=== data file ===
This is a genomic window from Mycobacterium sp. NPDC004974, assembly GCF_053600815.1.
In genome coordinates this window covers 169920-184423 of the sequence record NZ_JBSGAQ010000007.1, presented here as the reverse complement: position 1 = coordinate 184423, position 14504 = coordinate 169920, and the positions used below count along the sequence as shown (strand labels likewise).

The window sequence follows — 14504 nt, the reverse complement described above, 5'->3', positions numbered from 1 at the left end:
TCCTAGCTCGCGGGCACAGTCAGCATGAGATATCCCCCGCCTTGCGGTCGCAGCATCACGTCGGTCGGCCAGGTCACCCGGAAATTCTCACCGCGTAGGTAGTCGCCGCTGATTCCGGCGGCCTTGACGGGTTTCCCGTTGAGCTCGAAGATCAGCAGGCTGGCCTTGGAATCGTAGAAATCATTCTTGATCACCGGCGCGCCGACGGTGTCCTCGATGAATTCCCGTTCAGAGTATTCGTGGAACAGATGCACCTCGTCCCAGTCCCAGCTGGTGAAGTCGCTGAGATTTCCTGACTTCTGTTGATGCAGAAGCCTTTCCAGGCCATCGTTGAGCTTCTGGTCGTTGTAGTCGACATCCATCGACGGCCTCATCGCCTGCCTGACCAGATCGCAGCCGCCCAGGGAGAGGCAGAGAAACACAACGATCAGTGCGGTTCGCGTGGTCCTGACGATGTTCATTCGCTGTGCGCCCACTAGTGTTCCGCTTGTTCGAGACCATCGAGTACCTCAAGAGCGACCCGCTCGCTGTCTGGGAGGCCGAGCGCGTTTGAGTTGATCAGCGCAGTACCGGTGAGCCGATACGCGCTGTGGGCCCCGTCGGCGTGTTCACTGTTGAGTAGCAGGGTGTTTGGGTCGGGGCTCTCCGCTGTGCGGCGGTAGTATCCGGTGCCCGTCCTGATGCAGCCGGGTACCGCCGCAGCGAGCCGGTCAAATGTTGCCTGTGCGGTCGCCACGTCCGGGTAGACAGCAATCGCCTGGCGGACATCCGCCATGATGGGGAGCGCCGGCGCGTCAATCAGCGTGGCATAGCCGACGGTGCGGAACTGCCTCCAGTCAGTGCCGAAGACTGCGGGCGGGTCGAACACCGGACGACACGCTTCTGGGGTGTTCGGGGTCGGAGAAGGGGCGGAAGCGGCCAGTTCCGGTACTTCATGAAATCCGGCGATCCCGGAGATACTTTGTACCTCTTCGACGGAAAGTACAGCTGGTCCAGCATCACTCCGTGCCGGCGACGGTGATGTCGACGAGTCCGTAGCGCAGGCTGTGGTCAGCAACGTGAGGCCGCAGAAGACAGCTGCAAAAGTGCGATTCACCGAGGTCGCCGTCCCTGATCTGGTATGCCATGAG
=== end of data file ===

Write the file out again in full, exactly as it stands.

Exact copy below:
This is a genomic window from Mycobacterium sp. NPDC004974, assembly GCF_053600815.1.
In genome coordinates this window covers 169920-184423 of the sequence record NZ_JBSGAQ010000007.1, presented here as the reverse complement: position 1 = coordinate 184423, position 14504 = coordinate 169920, and the positions used below count along the sequence as shown (strand labels likewise).

The window sequence follows — 14504 nt, the reverse complement described above, 5'->3', positions numbered from 1 at the left end:
TCCTAGCTCGCGGGCACAGTCAGCATGAGATATCCCCCGCCTTGCGGTCGCAGCATCACGTCGGTCGGCCAGGTCACCCGGAAATTCTCACCGCGTAGGTAGTCGCCGCTGATTCCGGCGGCCTTGACGGGTTTCCCGTTGAGCTCGAAGATCAGCAGGCTGGCCTTGGAATCGTAGAAATCATTCTTGATCACCGGCGCGCCGACGGTGTCCTCGATGAATTCCCGTTCAGAGTATTCGTGGAACAGATGCACCTCGTCCCAGTCCCAGCTGGTGAAGTCGCTGAGATTTCCTGACTTCTGTTGATGCAGAAGCCTTTCCAGGCCATCGTTGAGCTTCTGGTCGTTGTAGTCGACATCCATCGACGGCCTCATCGCCTGCCTGACCAGATCGCAGCCGCCCAGGGAGAGGCAGAGAAACACAACGATCAGTGCGGTTCGCGTGGTCCTGACGATGTTCATTCGCTGTGCGCCCACTAGTGTTCCGCTTGTTCGAGACCATCGAGTACCTCAAGAGCGACCCGCTCGCTGTCTGGGAGGCCGAGCGCGTTTGAGTTGATCAGCGCAGTACCGGTGAGCCGATACGCGCTGTGGGCCCCGTCGGCGTGTTCACTGTTGAGTAGCAGGGTGTTTGGGTCGGGGCTCTCCGCTGTGCGGCGGTAGTATCCGGTGCCCGTCCTGATGCAGCCGGGTACCGCCGCAGCGAGCCGGTCAAATGTTGCCTGTGCGGTCGCCACGTCCGGGTAGACAGCAATCGCCTGGCGGACATCCGCCATGATGGGGAGCGCCGGCGCGTCAATCAGCGTGGCATAGCCGACGGTGCGGAACTGCCTCCAGTCAGTGCCGAAGACTGCGGGCGGGTCGAACACCGGACGACACGCTTCTGGGGTGTTCGGGGTCGGAGAAGGGGCGGAAGCGGCCAGTTCCGGTACTTCATGAAATCCGGCGATCCCGGAGATACTTTGTACCTCTTCGACGGAAAGTACAGCTGGTCCAGCATCACTCCGTGCCGGCGACGGTGATGTCGACGAGTCCGTAGCGCAGGCTGTGGTCAGCAACGTGAGGCCGCAGAAGACAGCTGCAAAAGTGCGATTCACCGAGGTCGCCGTCCCTGATCTGGTATGCCATGAG